Tennis grand slam champions win in the Twitter-verse

Bernard Tomic more popular than Lleyton Hewitt, says IBM.
Djokovic and Azarenka not only win the tennis grand slam at Rod Laver Arena but also IBM’s social media rankings. Credit: Adam Bender.

Djokovic and Azarenka not only win the tennis grand slam at Rod Laver Arena but also IBM’s social media rankings. Credit: Adam Bender.

Australian Open champions Novak Djokovic and Victoria Azarenka have unsurprisingly topped IBM’s social media rankings for the event.

During the grand slam, IBM collected and analysed the “sentiment” of social media comments about players in the Open. By looking at keywords, IBM was able to automatically determine whether a tweet was positive or negative, and then compile the data to rank players in a social index.

Djokovic and Azarenka received more than 97 per cent positive sentiment across Twitter, Facebook, forums, news sites, blogs and videos, IBM said.

Slideshow: The behind-the-scenes tech of the Australian Open

IBM analysed more than 9.4 million mentions of Australian Open 2013 players, it said. There were more than 1 million tweets about the tournament on the final day, IBM said.

Andy Murray, who lost to Djokovic in the final, was the second most popular men’s tennis player on social media, according to the data. Among women, however, Serena William took second place despite losing in her quarter final to Sloane Stevens.

Bernard Tomic was the most popular Australian player of the tournament, IBM said. The US was the most active country across social media during the tournament, the company said, and men’s matches attracted more tweets than women’s matches.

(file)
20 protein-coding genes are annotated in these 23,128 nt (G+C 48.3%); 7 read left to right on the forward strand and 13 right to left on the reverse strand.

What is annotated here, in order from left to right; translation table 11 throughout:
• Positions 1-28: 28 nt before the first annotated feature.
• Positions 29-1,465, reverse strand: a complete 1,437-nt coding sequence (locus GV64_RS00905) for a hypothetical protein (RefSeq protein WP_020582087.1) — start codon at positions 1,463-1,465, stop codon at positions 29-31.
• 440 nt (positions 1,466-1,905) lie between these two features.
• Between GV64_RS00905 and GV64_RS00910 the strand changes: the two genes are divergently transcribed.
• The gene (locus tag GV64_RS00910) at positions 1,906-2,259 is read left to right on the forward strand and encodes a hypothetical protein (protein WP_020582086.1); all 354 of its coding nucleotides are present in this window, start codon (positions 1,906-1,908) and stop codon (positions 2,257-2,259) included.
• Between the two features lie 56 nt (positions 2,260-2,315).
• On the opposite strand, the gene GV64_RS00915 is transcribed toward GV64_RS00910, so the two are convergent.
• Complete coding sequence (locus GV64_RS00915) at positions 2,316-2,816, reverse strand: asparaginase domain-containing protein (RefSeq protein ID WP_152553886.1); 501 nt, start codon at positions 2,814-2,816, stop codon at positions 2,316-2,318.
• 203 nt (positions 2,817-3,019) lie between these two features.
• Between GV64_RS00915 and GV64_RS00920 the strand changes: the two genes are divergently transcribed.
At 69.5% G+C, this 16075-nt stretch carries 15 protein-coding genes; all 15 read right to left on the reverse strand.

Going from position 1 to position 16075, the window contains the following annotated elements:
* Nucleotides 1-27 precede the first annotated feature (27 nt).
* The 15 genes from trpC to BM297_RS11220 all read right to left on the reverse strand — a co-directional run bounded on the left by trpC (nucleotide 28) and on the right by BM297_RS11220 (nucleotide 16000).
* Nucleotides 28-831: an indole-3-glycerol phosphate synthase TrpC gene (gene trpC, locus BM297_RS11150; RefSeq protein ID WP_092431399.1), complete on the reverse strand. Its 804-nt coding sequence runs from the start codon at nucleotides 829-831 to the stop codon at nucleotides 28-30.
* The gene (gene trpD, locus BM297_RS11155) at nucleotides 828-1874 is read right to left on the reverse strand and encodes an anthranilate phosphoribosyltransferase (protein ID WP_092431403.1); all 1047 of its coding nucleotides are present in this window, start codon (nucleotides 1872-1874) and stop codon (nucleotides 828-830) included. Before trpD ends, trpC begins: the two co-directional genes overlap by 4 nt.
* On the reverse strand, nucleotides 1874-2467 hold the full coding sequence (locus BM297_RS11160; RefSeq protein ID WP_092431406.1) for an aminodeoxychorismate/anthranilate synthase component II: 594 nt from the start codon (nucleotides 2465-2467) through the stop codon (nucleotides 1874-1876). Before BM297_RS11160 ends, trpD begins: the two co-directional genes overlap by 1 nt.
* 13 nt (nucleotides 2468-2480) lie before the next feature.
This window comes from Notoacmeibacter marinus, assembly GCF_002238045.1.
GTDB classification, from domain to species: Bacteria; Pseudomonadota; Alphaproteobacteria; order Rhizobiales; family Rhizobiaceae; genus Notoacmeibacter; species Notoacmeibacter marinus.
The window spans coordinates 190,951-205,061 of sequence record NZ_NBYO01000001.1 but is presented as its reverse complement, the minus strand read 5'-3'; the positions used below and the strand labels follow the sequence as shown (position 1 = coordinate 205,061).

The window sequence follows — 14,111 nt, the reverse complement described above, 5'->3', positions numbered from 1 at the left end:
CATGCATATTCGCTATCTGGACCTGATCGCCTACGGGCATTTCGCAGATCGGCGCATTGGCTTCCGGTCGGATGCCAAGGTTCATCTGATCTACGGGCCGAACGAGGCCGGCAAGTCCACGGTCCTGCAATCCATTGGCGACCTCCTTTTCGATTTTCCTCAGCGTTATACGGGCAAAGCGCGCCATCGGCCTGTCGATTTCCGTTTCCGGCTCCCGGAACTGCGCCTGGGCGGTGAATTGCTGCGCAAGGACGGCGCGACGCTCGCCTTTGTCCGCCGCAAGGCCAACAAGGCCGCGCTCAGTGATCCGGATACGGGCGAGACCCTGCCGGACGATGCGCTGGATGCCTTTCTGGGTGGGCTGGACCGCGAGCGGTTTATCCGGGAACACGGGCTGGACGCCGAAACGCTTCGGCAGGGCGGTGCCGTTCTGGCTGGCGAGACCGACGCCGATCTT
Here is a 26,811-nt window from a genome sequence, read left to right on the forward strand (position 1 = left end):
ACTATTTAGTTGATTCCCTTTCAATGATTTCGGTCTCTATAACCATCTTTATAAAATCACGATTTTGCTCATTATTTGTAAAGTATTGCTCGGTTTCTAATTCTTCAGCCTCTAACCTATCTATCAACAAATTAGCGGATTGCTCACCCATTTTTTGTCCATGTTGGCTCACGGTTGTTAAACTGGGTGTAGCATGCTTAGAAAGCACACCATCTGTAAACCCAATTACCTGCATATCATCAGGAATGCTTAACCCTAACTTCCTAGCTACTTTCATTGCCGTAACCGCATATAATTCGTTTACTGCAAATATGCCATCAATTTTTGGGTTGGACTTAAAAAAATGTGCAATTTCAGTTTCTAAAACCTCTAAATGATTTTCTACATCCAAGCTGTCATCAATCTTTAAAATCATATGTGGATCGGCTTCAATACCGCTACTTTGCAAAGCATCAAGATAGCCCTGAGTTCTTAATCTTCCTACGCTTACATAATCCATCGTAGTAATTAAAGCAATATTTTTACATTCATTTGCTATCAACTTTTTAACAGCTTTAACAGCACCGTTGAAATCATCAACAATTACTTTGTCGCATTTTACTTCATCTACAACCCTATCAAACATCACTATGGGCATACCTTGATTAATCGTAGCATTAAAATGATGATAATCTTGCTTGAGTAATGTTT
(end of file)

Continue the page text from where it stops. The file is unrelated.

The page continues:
Playing in the Australian Open appears to be a great if somewhat difficult way to build a Twitter following.

After Maria Sharapova joined Twitter on opening day of the tournament, she gained more than 112,000 followers in two weeks, according to IBM. After Stevens’ surprise win over Williams, her Twitter base tripled, the company said.

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Comments

Ret

1

"Azarenka received more than 97 per cent positive sentiment across Twitter, Facebook, forums, news sites, blogs and videos, IBM said"

This is either total BS or those sources are unrepresentative of the views of anyone even marginally interested in tennis.

gnome

2

Particularly if they have ears to listen to the shrieking, and then to hear the varying explanations given for departure from the court...

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